• Firmware: this aspect is related to the previous point… each major release can require a minimum firmware level (especially for servers and storage)… usually a good approach could be update to latest stable firmware (but check with vendor recommendation).
  • ESX: in can be upgrade (with an in-line process) to ESXi 5… but only in some cases (for example not when ESX was upgraded from version 3.x)… and is not possible change the destination of the installation (that goes in the boot partition). Usually a rebuild could be a better option.
  • Drivers and modules: some 3rd part modules or drivers can prevent an upgrade of ESXi /ESX. Check their compatibily with ESXi 5 and, if needed, remove them before the upgrade.
  • Plugin: the vCenter plugins must be verified before the upgrade of vCenter Server… both on the server-side and the client-side. In most cases, could be better remove them before the upgrade.
  • Converter Enterprise e Guided Consolidation: those plugin does no more exist in vSphere 5. Remove them before upgrade the vCenter Server.
  • VDR: there can be some issue during the upgrade of the destinations… If the integrity check fail, consider to build a new VDR with new and clean destination.
  • View: View 4.x is not compatible with vSphere 5. See specif upgrade guide.
  • SRM: SRM 4.x is not compatible with vSphere 5. See the specif upgrade guide.

In the next posts I will describe the upgrade steps for a simple infrastructure composed by the following parts:

  • host ESX 4.1 with Dell PowerEdge 2950 III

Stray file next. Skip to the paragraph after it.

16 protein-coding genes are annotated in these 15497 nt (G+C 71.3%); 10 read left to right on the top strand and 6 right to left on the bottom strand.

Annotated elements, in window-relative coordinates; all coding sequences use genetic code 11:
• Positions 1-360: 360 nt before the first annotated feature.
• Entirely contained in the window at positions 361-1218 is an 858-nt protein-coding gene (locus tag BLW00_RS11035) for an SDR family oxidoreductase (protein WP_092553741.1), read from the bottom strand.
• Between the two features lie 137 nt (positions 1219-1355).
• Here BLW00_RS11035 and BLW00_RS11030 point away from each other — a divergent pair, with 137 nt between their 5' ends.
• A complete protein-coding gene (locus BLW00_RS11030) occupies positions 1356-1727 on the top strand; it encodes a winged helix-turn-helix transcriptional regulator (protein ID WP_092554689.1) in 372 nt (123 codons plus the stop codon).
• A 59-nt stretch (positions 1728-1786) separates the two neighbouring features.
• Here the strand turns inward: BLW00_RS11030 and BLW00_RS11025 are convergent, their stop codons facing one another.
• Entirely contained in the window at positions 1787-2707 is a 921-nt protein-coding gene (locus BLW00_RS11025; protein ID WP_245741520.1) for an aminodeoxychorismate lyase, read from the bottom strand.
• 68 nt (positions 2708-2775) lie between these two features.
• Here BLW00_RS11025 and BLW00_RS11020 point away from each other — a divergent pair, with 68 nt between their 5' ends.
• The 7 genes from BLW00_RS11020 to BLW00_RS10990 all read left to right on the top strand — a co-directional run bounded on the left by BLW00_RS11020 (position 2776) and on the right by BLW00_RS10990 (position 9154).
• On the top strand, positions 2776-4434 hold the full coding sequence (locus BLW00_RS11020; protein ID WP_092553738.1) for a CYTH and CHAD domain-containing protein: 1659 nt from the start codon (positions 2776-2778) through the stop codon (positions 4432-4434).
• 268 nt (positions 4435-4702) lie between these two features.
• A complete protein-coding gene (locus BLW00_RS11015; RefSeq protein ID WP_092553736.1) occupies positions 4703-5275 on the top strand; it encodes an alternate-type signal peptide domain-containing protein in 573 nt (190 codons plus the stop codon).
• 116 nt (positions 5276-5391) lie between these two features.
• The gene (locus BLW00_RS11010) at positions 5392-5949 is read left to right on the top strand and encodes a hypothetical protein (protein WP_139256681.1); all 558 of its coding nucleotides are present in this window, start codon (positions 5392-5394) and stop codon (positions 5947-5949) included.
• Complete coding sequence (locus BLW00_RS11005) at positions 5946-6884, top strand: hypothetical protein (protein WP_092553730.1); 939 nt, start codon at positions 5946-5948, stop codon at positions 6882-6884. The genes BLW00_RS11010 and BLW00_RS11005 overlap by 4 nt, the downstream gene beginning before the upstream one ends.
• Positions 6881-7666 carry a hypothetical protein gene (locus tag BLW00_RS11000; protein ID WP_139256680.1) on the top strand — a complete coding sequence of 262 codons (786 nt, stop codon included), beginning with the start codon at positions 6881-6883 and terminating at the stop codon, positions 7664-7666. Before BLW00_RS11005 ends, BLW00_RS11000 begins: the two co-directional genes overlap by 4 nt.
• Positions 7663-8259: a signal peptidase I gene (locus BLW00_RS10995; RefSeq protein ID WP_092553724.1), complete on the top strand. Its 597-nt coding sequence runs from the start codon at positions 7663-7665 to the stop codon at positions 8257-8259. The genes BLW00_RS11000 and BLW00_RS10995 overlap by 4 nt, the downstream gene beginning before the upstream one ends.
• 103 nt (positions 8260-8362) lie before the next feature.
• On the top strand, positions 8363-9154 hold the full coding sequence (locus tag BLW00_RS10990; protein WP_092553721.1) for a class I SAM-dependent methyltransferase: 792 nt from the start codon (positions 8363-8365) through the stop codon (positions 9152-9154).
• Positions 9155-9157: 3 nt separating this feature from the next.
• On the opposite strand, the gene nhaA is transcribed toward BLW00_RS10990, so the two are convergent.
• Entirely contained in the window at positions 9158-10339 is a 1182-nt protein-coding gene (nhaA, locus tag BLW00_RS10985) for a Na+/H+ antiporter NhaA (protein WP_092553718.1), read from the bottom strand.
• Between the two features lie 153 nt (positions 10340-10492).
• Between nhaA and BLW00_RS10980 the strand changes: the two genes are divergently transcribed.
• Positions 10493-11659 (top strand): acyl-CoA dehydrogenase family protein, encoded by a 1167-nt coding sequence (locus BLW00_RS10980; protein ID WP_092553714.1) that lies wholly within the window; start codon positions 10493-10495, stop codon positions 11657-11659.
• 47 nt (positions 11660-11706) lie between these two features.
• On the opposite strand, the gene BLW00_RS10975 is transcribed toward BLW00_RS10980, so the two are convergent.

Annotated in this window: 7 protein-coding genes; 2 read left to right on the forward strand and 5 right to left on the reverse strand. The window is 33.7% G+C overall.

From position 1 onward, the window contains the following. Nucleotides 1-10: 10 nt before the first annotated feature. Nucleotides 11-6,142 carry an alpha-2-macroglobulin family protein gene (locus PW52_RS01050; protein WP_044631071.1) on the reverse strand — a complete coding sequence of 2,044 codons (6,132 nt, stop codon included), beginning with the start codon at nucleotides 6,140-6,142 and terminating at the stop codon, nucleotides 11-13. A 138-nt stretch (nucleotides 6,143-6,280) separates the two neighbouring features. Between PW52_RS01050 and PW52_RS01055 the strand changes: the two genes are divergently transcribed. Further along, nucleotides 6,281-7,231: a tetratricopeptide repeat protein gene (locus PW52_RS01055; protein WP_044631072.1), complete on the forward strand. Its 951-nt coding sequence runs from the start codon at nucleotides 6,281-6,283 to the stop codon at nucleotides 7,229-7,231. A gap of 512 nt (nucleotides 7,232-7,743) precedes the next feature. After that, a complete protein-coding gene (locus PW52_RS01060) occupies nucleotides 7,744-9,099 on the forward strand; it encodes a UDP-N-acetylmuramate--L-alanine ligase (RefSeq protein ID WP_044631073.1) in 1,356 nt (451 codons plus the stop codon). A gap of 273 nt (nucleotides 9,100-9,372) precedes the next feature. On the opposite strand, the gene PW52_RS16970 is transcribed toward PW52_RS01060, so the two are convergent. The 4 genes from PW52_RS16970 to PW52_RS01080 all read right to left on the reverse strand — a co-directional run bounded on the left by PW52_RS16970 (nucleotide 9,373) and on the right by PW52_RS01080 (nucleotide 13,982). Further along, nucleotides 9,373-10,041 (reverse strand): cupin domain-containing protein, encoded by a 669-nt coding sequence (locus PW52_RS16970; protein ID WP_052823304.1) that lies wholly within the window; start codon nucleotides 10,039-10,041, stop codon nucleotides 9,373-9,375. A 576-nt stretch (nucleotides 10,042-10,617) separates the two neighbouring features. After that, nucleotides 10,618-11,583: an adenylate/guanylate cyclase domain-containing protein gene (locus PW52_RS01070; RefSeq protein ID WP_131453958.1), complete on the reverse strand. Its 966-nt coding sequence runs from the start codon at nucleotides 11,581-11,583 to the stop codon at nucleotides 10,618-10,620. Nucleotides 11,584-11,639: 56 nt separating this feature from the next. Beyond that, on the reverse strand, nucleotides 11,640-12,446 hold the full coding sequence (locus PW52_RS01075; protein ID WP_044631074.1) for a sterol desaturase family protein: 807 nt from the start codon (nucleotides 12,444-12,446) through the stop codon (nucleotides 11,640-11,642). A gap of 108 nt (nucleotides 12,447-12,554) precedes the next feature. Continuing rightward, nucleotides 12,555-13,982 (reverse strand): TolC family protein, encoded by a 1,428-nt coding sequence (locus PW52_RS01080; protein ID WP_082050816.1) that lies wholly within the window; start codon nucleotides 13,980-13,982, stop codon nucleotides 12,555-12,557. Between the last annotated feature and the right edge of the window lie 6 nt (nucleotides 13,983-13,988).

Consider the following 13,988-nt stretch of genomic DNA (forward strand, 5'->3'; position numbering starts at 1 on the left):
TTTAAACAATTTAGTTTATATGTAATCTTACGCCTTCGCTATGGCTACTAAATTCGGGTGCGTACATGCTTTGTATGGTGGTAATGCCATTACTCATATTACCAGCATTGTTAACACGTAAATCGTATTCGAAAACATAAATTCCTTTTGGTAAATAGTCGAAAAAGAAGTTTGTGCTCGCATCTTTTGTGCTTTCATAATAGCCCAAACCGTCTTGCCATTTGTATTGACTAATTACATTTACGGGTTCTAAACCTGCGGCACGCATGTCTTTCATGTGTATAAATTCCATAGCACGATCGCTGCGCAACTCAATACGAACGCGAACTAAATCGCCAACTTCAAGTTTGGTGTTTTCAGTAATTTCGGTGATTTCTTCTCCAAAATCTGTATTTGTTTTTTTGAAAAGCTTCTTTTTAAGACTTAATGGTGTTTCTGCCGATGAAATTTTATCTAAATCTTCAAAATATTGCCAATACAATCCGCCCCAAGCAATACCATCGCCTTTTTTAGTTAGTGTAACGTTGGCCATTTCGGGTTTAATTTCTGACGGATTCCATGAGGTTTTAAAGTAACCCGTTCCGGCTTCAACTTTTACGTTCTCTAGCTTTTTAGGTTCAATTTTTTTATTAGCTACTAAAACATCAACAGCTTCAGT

• vCenter Server 4.1 (in a VM)
  • VMware View 4.6
  • iSCSI Storage with Dell Equallogic PS5000XV

Update phases:

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Mike Laverick has started something of a petition to bring back the VMTN Subscription option:

I would like to see VMware re-instate the “VMTN Subscription”. You might ask, what the hell is that? That would be fair enough because it was withdrawn many years ago, and never re-instated by VMware.

The VMTN Subscription was similar to Microsoft MSDN or TechNet – where for relatively small yearly fee you could download the core enterprise software and run it for 1year. Right now there is whole legion of home-labbers out there that have to make do and mend with evaluations that expire after 60-days. Of course this is a non problem for people working for VMware Partner, due to the NFR license, but what about other people? The VMTN Subscription program was cancelled in 2007 and never re-instated.

The announcement of the VMware Labs going public in 2012 is a step in the right direction, as also some existing benefit for vExper people (some beta program, for example).

IMHO, a new version of VMTN Subscription that include all products, early access at beta or RTM (already present in Microsoft and other similar programs), some labs and some useful material and course (for example the courses included in Partner University) could be a good and valuable solution.

But I prefer that this “package” will also a free benefit for some program where people has spend time or money or simple where they deserve it… for example for vExpert people, VMUG Advantage package, VCAP or VCDX certified, …

More information:

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The VCP5 Blueprint with study notes has been updated with new links. Also the PDF version has been updated:

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After the View and vSphere clients for Apple iOS, let’s see some clients for the Android devices: